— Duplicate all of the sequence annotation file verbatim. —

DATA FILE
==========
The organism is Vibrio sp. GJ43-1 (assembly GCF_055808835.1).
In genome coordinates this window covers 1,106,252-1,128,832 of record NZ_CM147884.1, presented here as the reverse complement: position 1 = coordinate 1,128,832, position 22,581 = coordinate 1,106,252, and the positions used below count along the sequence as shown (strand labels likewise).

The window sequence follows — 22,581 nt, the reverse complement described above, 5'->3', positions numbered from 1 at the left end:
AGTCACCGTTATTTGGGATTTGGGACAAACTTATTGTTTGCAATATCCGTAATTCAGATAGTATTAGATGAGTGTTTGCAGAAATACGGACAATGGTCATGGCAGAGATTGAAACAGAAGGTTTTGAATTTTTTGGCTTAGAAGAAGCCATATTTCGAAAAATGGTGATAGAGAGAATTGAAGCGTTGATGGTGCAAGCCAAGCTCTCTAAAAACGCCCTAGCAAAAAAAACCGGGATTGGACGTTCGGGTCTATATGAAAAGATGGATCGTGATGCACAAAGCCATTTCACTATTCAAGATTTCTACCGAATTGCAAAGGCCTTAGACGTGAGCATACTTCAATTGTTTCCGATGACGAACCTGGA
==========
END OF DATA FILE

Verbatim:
The organism is Vibrio sp. GJ43-1 (assembly GCF_055808835.1).
In genome coordinates this window covers 1,106,252-1,128,832 of record NZ_CM147884.1, presented here as the reverse complement: position 1 = coordinate 1,128,832, position 22,581 = coordinate 1,106,252, and the positions used below count along the sequence as shown (strand labels likewise).

The window sequence follows — 22,581 nt, the reverse complement described above, 5'->3', positions numbered from 1 at the left end:
AGTCACCGTTATTTGGGATTTGGGACAAACTTATTGTTTGCAATATCCGTAATTCAGATAGTATTAGATGAGTGTTTGCAGAAATACGGACAATGGTCATGGCAGAGATTGAAACAGAAGGTTTTGAATTTTTTGGCTTAGAAGAAGCCATATTTCGAAAAATGGTGATAGAGAGAATTGAAGCGTTGATGGTGCAAGCCAAGCTCTCTAAAAACGCCCTAGCAAAAAAAACCGGGATTGGACGTTCGGGTCTATATGAAAAGATGGATCGTGATGCACAAAGCCATTTCACTATTCAAGATTTCTACCGAATTGCAAAGGCCTTAGACGTGAGCATACTTCAATTGTTTCCGATGACGAACCTGGA